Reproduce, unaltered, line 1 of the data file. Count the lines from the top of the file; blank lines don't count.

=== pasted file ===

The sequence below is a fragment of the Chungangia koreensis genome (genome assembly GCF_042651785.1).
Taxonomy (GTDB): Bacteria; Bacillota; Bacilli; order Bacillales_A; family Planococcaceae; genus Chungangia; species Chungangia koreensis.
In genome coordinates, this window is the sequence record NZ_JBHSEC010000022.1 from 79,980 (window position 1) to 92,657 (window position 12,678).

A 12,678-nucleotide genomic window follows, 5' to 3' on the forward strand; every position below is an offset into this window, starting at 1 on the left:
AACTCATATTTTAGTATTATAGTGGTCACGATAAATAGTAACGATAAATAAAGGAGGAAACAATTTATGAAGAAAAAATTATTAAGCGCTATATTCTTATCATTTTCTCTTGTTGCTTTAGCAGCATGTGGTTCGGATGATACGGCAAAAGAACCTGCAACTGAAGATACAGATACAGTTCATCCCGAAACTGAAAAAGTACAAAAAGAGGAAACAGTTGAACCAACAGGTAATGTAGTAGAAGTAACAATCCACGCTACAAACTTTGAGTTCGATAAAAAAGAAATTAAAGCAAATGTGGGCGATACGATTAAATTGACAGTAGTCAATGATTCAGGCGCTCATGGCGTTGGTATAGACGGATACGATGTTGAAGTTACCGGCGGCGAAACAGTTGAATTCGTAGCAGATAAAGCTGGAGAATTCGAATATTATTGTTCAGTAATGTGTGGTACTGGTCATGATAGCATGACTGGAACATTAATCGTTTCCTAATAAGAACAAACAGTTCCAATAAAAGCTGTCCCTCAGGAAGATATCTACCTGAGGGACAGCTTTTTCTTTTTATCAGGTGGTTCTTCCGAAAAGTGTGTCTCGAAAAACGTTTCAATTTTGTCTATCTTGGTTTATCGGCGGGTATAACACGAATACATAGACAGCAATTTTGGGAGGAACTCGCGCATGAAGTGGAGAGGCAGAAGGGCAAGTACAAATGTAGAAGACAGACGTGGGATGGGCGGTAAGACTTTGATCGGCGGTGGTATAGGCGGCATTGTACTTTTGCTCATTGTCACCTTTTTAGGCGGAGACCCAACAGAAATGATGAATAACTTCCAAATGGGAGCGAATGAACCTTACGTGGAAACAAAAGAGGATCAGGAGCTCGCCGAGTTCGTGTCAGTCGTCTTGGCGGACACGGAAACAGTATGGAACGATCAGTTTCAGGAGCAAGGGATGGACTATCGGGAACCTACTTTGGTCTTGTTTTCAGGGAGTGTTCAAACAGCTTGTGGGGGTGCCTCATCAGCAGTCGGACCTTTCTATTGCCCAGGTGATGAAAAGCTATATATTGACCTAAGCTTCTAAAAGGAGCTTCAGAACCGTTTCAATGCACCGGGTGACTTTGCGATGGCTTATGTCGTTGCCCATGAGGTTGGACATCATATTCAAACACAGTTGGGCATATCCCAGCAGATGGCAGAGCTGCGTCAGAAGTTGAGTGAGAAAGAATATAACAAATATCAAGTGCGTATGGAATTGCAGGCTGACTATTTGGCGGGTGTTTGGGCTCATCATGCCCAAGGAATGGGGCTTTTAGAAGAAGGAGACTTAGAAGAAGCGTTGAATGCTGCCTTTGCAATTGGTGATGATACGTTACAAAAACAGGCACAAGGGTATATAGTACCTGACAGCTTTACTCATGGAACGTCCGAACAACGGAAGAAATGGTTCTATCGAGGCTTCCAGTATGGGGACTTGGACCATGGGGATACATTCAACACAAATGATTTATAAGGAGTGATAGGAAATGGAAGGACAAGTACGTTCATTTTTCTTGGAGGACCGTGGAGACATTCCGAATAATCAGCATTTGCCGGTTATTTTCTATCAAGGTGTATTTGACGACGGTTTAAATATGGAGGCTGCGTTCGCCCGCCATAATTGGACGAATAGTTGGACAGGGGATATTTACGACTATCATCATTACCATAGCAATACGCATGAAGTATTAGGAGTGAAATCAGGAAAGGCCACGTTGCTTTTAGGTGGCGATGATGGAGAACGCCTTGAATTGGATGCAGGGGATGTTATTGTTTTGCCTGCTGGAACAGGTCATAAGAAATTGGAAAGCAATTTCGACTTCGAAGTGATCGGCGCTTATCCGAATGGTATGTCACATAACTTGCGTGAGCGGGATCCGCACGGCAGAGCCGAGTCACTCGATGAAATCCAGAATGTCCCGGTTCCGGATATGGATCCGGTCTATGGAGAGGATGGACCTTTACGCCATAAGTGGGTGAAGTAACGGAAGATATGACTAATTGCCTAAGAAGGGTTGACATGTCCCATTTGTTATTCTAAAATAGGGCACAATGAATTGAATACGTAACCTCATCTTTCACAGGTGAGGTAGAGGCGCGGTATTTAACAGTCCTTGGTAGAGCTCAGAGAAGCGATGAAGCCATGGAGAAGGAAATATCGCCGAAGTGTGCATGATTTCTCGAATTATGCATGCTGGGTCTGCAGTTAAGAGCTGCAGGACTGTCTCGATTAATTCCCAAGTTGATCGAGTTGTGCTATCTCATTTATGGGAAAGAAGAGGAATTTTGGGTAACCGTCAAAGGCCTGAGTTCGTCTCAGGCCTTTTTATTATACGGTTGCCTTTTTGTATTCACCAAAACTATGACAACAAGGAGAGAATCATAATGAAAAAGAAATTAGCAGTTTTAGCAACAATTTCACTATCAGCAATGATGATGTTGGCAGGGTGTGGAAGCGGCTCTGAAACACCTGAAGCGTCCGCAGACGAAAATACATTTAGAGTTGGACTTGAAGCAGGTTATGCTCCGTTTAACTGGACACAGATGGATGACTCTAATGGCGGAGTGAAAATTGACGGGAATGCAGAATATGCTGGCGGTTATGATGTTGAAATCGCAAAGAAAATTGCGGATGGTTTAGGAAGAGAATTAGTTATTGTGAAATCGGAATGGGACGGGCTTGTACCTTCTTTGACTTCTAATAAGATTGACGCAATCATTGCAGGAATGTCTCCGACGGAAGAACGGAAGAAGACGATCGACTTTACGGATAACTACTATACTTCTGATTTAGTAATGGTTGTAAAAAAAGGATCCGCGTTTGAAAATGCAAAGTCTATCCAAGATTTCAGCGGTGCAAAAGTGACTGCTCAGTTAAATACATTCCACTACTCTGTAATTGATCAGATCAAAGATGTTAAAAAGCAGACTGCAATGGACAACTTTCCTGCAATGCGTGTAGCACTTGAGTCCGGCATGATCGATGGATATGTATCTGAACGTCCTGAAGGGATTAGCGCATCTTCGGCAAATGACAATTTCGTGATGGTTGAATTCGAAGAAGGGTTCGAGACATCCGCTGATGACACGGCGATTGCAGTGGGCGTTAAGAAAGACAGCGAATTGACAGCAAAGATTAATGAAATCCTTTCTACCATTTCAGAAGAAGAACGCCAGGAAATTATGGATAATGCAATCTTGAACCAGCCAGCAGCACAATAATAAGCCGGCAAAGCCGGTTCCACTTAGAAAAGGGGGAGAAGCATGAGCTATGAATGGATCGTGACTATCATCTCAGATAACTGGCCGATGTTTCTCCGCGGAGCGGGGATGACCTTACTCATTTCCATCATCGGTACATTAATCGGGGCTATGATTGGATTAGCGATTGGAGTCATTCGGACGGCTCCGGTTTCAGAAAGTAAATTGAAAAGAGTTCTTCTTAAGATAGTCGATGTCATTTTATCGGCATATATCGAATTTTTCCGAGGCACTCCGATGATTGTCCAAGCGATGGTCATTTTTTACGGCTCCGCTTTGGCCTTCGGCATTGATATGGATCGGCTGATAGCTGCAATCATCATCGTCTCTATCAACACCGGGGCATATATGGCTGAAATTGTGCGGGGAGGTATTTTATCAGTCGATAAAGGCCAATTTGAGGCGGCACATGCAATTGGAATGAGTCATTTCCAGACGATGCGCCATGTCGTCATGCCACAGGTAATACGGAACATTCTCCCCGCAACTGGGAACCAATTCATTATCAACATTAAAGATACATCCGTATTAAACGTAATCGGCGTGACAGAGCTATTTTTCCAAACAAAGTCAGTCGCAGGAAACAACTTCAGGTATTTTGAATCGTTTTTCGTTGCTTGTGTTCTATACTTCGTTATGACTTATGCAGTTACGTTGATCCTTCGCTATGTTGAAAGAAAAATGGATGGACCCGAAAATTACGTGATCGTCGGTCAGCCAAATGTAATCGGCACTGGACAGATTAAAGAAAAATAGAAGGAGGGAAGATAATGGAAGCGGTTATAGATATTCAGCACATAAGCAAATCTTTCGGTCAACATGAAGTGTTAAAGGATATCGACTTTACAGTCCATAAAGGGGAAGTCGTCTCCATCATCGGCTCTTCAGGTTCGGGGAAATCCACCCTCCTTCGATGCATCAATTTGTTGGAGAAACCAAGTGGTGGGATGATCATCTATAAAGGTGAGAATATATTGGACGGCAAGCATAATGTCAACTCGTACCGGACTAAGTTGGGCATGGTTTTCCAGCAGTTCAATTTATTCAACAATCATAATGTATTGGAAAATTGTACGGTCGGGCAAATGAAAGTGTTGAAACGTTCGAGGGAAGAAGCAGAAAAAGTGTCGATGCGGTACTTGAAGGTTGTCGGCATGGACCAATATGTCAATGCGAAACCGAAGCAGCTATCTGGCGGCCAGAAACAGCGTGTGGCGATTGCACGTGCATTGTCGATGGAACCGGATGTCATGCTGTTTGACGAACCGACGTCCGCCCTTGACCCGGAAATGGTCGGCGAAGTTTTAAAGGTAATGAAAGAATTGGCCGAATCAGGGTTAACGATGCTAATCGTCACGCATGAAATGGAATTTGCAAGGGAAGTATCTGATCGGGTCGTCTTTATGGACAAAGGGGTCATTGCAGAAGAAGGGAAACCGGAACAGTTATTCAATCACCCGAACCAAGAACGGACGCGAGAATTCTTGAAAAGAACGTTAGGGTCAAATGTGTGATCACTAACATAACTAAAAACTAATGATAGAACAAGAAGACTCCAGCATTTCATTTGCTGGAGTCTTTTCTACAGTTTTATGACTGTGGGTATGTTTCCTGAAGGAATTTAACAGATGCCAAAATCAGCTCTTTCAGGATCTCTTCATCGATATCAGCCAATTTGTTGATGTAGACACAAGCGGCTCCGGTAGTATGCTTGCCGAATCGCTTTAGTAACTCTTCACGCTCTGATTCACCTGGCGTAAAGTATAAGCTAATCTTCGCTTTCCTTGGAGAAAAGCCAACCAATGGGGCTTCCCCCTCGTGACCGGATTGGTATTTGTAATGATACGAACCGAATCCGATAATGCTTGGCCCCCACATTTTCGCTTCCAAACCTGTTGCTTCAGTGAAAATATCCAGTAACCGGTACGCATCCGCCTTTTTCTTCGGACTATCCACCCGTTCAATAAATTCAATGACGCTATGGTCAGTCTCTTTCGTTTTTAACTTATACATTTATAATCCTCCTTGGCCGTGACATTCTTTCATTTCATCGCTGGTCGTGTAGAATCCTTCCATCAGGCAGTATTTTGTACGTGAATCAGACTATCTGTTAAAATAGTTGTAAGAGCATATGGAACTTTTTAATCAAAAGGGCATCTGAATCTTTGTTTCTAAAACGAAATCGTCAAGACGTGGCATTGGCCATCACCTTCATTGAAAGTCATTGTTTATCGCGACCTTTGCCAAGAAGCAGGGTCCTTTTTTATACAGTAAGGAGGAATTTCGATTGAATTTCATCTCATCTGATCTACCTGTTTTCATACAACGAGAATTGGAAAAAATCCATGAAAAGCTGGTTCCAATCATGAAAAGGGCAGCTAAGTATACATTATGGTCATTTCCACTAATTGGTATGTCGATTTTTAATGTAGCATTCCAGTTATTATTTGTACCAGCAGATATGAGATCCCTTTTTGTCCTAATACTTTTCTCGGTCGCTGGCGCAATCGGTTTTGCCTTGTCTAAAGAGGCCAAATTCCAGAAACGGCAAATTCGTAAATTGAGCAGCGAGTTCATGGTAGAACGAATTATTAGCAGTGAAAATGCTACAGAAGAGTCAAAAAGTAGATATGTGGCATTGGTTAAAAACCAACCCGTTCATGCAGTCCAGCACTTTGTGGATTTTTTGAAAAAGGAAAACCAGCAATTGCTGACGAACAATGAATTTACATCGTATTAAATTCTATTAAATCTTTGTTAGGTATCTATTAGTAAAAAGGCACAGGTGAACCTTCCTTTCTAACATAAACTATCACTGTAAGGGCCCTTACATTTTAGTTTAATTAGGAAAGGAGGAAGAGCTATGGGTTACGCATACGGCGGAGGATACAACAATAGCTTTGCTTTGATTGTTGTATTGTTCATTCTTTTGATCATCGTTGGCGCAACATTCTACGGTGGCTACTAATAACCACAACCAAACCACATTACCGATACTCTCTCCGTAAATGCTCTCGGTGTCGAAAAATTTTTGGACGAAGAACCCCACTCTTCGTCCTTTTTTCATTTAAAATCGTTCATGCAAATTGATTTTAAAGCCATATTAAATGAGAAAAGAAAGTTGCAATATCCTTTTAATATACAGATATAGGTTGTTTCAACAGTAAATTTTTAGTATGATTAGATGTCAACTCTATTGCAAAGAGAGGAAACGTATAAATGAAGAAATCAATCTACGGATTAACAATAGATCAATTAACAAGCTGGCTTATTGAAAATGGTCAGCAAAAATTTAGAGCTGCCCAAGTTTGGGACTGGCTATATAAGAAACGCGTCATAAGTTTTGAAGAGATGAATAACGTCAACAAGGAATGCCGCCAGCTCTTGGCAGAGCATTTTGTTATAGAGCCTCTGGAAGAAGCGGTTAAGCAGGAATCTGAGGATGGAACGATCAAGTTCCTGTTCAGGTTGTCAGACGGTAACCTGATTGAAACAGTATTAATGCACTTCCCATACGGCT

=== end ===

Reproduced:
The sequence below is a fragment of the Chungangia koreensis genome (genome assembly GCF_042651785.1).